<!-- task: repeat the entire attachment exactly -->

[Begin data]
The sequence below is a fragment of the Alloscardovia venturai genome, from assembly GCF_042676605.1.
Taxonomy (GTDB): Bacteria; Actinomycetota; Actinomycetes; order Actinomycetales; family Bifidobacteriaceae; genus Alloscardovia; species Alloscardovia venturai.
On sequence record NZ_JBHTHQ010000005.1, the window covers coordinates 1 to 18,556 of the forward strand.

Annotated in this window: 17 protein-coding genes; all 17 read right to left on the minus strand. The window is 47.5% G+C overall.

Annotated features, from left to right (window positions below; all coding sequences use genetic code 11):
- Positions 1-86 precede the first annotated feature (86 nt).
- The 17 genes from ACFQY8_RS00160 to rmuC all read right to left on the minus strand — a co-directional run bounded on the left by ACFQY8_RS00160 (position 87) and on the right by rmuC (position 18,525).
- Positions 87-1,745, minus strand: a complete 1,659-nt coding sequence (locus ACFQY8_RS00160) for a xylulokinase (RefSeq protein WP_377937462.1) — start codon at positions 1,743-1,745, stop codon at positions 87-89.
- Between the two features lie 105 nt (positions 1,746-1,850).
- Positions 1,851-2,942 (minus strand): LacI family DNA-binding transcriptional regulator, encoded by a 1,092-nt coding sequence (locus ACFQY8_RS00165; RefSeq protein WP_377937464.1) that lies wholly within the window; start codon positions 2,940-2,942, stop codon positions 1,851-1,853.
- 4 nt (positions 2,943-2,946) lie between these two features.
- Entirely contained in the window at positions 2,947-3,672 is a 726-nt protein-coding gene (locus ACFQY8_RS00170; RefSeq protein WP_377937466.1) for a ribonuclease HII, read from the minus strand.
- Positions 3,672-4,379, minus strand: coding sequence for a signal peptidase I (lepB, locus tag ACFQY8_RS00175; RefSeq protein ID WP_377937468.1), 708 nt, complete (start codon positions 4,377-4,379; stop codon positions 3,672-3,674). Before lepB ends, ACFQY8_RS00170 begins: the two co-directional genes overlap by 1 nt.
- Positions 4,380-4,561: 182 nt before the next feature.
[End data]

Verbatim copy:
The sequence below is a fragment of the Alloscardovia venturai genome, from assembly GCF_042676605.1.
Taxonomy (GTDB): Bacteria; Actinomycetota; Actinomycetes; order Actinomycetales; family Bifidobacteriaceae; genus Alloscardovia; species Alloscardovia venturai.
On sequence record NZ_JBHTHQ010000005.1, the window covers coordinates 1 to 18,556 of the forward strand.

Annotated in this window: 17 protein-coding genes; all 17 read right to left on the minus strand. The window is 47.5% G+C overall.

Annotated features, from left to right (window positions below; all coding sequences use genetic code 11):
- Positions 1-86 precede the first annotated feature (86 nt).
- The 17 genes from ACFQY8_RS00160 to rmuC all read right to left on the minus strand — a co-directional run bounded on the left by ACFQY8_RS00160 (position 87) and on the right by rmuC (position 18,525).
- Positions 87-1,745, minus strand: a complete 1,659-nt coding sequence (locus ACFQY8_RS00160) for a xylulokinase (RefSeq protein WP_377937462.1) — start codon at positions 1,743-1,745, stop codon at positions 87-89.
- Between the two features lie 105 nt (positions 1,746-1,850).
- Positions 1,851-2,942 (minus strand): LacI family DNA-binding transcriptional regulator, encoded by a 1,092-nt coding sequence (locus ACFQY8_RS00165; RefSeq protein WP_377937464.1) that lies wholly within the window; start codon positions 2,940-2,942, stop codon positions 1,851-1,853.
- 4 nt (positions 2,943-2,946) lie between these two features.
- Entirely contained in the window at positions 2,947-3,672 is a 726-nt protein-coding gene (locus ACFQY8_RS00170; RefSeq protein WP_377937466.1) for a ribonuclease HII, read from the minus strand.
- Positions 3,672-4,379, minus strand: coding sequence for a signal peptidase I (lepB, locus tag ACFQY8_RS00175; RefSeq protein ID WP_377937468.1), 708 nt, complete (start codon positions 4,377-4,379; stop codon positions 3,672-3,674). Before lepB ends, ACFQY8_RS00170 begins: the two co-directional genes overlap by 1 nt.
- Positions 4,380-4,561: 182 nt before the next feature.